marines have conspired to create
critical shortages across the sub-
marine force, but the Collins-class
is fighting back with a vengeance
and SUBFOR needs the best of
the best to man another subma-
rine by the end of 2011.
To do this the Submarine
Recruiting Team (SMRT) was
formed as the coordinating
organisation for issues and poli-
cies relating to the generation of
submarine sailors and officers, as
well as the principal point of con-
tact for lateral recruiting.
CMDR Paul Bartlett is leading
the team and said the benefits of
being a submariner were some of
the best kept secrets in the Navy.
"We will be out and about
improving the understanding
about life in submarines, as well
as the benefits of becoming
part of an elite Navy team and a
strategically-significant part of the
ADF," CMDR Bartlett said.
"SMRT will be conducting
workshops to provide information
to a wider audience and support
members who are interested in
The Submarine Familiarisation
-- Recruit (SF-R) program is one
of the initiatives run by the SMRT.
Since March 2009, 10 recruits
per intake have been chosen by
staff at Recruit School -- based
on their performance and suit-
ability -- to participate in the SF-R
The recruits participate in a
five-day program comprising sub-
marine category lectures, simula-
tor tours, history lessons and a
presentation from COMSUBFOR.
They also participate in pro-
grammed PT sessions, evening
instruction and evening rounds
to maintain alignment with the
Recruit School curriculum.
CMDR Bartlett said the pro-
gram had been successful to date
and the first participants would
achieve their 'dolphins' in the very
"SF programs for seaman
officers have also proven suc-
cessful with participants recently
starting their SMOTC," CMDR
For others who would like a
more comprehensive look at a
career in submarines, nomina-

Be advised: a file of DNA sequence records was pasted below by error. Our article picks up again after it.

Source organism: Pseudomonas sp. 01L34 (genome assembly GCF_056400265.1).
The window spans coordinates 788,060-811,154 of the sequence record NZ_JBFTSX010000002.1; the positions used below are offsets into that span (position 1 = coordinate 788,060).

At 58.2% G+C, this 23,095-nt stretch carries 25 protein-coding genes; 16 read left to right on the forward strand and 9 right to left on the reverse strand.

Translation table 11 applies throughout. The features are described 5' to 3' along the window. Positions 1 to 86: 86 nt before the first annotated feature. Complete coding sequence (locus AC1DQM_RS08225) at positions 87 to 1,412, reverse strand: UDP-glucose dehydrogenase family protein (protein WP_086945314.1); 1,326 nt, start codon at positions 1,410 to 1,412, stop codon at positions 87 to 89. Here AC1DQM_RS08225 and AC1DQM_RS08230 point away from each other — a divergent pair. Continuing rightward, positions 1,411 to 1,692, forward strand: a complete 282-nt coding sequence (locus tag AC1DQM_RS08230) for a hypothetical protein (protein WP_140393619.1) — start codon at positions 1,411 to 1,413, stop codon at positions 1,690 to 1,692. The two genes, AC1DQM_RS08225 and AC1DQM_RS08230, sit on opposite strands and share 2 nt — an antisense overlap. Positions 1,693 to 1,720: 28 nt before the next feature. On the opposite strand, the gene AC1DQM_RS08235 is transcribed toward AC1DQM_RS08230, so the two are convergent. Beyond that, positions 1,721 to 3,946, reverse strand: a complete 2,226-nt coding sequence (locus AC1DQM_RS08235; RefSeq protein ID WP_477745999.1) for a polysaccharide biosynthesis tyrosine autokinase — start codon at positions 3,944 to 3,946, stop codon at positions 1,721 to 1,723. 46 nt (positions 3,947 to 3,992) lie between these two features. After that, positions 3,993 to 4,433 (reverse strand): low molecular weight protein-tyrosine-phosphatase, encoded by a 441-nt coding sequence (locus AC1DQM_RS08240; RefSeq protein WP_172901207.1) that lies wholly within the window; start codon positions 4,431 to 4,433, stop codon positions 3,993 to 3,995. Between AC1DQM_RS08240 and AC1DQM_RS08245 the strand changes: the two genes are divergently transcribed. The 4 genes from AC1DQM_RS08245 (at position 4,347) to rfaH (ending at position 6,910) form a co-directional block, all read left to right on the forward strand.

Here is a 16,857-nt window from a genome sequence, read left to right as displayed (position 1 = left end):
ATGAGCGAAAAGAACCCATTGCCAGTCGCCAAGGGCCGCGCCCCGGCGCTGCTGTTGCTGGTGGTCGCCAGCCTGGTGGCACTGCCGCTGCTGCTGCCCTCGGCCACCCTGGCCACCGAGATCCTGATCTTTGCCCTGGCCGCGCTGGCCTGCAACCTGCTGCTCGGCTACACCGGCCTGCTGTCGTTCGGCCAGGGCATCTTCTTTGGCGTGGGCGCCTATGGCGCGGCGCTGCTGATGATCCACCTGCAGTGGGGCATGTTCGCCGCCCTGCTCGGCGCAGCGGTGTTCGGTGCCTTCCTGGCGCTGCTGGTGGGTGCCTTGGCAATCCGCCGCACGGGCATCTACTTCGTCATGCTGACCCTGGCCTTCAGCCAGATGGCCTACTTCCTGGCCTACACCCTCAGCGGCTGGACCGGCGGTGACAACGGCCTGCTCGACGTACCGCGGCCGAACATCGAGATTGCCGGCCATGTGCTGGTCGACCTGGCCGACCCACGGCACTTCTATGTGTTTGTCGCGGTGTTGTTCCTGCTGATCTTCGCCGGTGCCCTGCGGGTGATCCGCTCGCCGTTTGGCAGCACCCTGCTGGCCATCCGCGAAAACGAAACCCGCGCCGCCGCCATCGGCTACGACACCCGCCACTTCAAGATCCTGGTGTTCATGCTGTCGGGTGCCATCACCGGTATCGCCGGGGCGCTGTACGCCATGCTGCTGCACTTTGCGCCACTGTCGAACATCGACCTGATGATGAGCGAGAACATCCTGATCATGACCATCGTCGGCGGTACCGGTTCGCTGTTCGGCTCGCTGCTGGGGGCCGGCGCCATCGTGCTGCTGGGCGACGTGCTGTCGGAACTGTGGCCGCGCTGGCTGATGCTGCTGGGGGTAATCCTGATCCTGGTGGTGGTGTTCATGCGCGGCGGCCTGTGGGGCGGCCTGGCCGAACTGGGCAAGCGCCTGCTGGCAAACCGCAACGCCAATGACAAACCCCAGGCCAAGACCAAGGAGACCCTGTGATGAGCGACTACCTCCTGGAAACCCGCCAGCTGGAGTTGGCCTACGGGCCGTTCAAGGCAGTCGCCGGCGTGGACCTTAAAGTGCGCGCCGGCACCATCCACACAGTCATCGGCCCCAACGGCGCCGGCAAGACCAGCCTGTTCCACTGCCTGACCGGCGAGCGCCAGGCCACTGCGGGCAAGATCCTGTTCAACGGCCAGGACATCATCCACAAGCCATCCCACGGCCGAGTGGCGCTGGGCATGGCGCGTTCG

tion for the Submarine Suitability
Course (SSC) is highly recom-
mended. The SSC is a five-day,
obligation free look at all aspects
of submarine service.
Candidates participate in cat-
egory lectures, submarine and
simulator tours, a tour of the local
area highlighting life in Western
Australia, and some further test-
ing to determine their submarine
"Passing the SSC is a manda-
tory prerequisite prior to start-
ing submarine training," CMDR
"With no cost to the member's
parent unit, the SSC helps poten-
tial submariners answer all those
pressing questions to determine
if submarines are really for them,"
Submarine career shopfronts
have also been established at
some of the Navy's larger training
CMDR Bartlett said HMAS
Cerberus was the first, with the
Submarine Careers Councillor
(SMCC) working out of Recruit
"The SMCC performs presen-
tations on submarine careers for
the wider Cerberus community,
while providing a single point of
contact for prospective submarin-
ers and removing the work load
from the divisional chain," he said.
"A similar position will be set
up in the JWAC faculty by the end
of this year, as a point of contact
for submariner careers at HMAS
Watson and in the wider Sydney
"Also, an experienced sub-
marine officer will be posting into
ADFA, by the end of the year, and
will provide some crucial support
to prospective submariners."
More information on submarine careers
is available on the Defence Force
Recruiting website at www.defence-
SUBFOR and TA-SM websites also con-
tain information and contact details.
The Team can also be contacted on (08)
9553 3821 or via email at submarine.
BEST OF THE BEST: ABETSM Timothy Keefe-Jackson mans the upper deck during a force protec-
tion exercise at Diamantina Wharf, Fleet Base West. Think you have what it takes to join the SUBFOR?
Contact the Submarine Recruiting Team on (08) 9553 3821 to find out!
Photo: LSIS Nadia Monteith